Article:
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An interesting article (from Guardian)

Bhushan Jawle
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Joined: Nov 22, 2001
Posts: 249,12559,1067377,00.html
Arjun Shastry
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Joined: Mar 13, 2003
Posts: 1893
I think media on both the sides are exgaggerating this euphoria.They are waiting for some 'special'news to happen. True that many companies are joining this bandwagon,still the ecomonic effect will be marginal.Market should be stable by this year end.

John Summers
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Joined: Oct 06, 2003
Posts: 125
There are some interesting replies to that article in the letters section of the Guardian today.
Someone basically says that to say england 'destroyed India's manufacturing capacity' is way too exagerrated. What england did, apparently, is to protect their own wool market from imports of Indian cotton. I regard this as good healthy protectionism not actively going out and 'destroying' another nations industry.... oh gods, i'm not a historian. i see a lot of indian names on this site. please dont let this thread turn into one of the 500 post horrors like on the Sun java forums where someone puts a post in the middle of the "100% java" forum like "osama bin laden was right".
I find the most interesting aspect of outsourcing is to wonder exactly how UK people will be able to afford to buy products if they no longer have jobs. Let's say 90% of call centre jobs and 70% of IT jobs are outsourced, how many jobs is that lost? Err I dunno really but I would guess its an ENORMOUS amount, seeing as that in the old industrial areas of the UK the only 'industry' there is is call centres.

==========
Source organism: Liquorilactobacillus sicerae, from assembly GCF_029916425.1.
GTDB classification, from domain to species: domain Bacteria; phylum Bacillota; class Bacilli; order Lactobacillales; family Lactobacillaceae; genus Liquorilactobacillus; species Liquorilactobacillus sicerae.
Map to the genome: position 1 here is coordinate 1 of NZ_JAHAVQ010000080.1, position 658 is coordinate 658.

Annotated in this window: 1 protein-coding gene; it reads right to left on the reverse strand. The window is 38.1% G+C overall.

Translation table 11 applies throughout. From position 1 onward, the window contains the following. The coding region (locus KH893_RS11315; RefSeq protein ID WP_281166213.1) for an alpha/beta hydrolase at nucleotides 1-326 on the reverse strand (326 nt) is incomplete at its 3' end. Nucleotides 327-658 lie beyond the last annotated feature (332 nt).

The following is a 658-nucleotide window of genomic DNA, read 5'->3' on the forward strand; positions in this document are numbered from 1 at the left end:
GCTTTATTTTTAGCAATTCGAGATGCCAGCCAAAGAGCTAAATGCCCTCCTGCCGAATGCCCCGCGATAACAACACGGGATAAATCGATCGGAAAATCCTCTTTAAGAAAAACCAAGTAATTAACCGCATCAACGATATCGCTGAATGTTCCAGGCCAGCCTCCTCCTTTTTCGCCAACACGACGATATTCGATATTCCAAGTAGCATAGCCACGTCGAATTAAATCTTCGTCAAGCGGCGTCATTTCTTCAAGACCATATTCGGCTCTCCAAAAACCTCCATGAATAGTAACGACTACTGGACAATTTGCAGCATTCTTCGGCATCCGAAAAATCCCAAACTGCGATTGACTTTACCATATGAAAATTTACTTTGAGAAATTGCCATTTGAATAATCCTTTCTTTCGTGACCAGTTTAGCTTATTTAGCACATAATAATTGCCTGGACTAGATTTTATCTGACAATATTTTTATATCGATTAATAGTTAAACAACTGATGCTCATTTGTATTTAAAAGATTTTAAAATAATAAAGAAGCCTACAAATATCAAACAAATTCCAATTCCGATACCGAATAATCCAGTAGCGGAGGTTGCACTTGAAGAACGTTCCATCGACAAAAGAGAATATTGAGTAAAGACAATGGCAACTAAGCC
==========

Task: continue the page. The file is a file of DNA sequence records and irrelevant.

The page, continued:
What's clear is that ´┐Żbillions will be lost from the uk economy, and the companies that decide to eat their own bodies for lunch will find that , yes, in the short term one saves money on food, but in the long term, one suffers real bad.
Al Newman
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Joined: Mar 30, 2003
Posts: 716
Such optimism. Just what I would expect from the Guardian, I suppose.
Tell you what. Let us save this editorial and revisit the subject in 5 years time. I'll bet you dollars to donuts that the prediction will be the opposite of what actually happens.
It's the fallacy of many arguments based upon temporary trends. One takes draws a line based upon a two year trend and assumes that the entire future will follow that line. Ignoring the fact that economic activity tends to follow a sine wave pattern with peaks and valleys. I think we are at the bottom of a valley right now, or perhaps just beyond and on the way up.
This guy is ignoring the inflection point and it's leading him into a crash dive....

I agree. Here's the link:
subject: An interesting article (from Guardian)
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